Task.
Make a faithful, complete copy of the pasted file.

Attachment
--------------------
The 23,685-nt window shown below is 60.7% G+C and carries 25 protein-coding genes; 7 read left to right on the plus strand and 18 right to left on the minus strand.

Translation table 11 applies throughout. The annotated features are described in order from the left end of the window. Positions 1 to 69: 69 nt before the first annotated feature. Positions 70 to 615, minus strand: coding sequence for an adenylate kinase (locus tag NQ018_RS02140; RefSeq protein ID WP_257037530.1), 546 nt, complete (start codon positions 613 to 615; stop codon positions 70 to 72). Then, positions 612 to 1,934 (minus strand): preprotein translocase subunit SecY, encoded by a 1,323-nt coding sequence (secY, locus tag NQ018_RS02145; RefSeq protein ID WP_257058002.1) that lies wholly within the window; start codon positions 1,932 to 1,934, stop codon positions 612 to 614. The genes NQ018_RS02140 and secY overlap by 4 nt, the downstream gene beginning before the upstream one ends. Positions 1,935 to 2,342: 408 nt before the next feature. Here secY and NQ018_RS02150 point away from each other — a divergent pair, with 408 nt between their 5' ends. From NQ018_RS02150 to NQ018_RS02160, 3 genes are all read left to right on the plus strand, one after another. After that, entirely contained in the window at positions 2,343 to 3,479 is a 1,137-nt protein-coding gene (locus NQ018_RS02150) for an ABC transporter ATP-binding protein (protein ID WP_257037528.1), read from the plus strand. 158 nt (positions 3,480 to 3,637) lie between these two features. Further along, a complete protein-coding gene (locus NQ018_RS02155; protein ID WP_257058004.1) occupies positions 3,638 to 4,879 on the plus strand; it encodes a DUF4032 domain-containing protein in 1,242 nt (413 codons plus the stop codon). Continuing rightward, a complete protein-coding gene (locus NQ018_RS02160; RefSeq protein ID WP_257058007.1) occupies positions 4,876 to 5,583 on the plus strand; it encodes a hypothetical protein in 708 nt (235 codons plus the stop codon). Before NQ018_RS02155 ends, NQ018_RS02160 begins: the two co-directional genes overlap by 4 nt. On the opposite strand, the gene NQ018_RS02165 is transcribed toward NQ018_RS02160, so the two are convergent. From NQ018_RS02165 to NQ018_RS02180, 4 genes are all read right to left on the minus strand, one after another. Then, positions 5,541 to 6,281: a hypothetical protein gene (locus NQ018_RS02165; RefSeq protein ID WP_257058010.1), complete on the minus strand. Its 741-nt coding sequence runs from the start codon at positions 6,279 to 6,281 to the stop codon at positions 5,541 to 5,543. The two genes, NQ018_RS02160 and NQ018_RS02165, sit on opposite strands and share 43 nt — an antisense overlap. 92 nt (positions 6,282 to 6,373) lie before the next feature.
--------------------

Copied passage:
The 23,685-nt window shown below is 60.7% G+C and carries 25 protein-coding genes; 7 read left to right on the plus strand and 18 right to left on the minus strand.

Translation table 11 applies throughout. The annotated features are described in order from the left end of the window. Positions 1 to 69: 69 nt before the first annotated feature. Positions 70 to 615, minus strand: coding sequence for an adenylate kinase (locus tag NQ018_RS02140; RefSeq protein ID WP_257037530.1), 546 nt, complete (start codon positions 613 to 615; stop codon positions 70 to 72). Then, positions 612 to 1,934 (minus strand): preprotein translocase subunit SecY, encoded by a 1,323-nt coding sequence (secY, locus tag NQ018_RS02145; RefSeq protein ID WP_257058002.1) that lies wholly within the window; start codon positions 1,932 to 1,934, stop codon positions 612 to 614. The genes NQ018_RS02140 and secY overlap by 4 nt, the downstream gene beginning before the upstream one ends. Positions 1,935 to 2,342: 408 nt before the next feature. Here secY and NQ018_RS02150 point away from each other — a divergent pair, with 408 nt between their 5' ends. From NQ018_RS02150 to NQ018_RS02160, 3 genes are all read left to right on the plus strand, one after another. After that, entirely contained in the window at positions 2,343 to 3,479 is a 1,137-nt protein-coding gene (locus NQ018_RS02150) for an ABC transporter ATP-binding protein (protein ID WP_257037528.1), read from the plus strand. 158 nt (positions 3,480 to 3,637) lie between these two features. Further along, a complete protein-coding gene (locus NQ018_RS02155; protein ID WP_257058004.1) occupies positions 3,638 to 4,879 on the plus strand; it encodes a DUF4032 domain-containing protein in 1,242 nt (413 codons plus the stop codon). Continuing rightward, a complete protein-coding gene (locus NQ018_RS02160; RefSeq protein ID WP_257058007.1) occupies positions 4,876 to 5,583 on the plus strand; it encodes a hypothetical protein in 708 nt (235 codons plus the stop codon). Before NQ018_RS02155 ends, NQ018_RS02160 begins: the two co-directional genes overlap by 4 nt. On the opposite strand, the gene NQ018_RS02165 is transcribed toward NQ018_RS02160, so the two are convergent. From NQ018_RS02165 to NQ018_RS02180, 4 genes are all read right to left on the minus strand, one after another. Then, positions 5,541 to 6,281: a hypothetical protein gene (locus NQ018_RS02165; RefSeq protein ID WP_257058010.1), complete on the minus strand. Its 741-nt coding sequence runs from the start codon at positions 6,279 to 6,281 to the stop codon at positions 5,541 to 5,543. The two genes, NQ018_RS02160 and NQ018_RS02165, sit on opposite strands and share 43 nt — an antisense overlap. 92 nt (positions 6,282 to 6,373) lie before the next feature.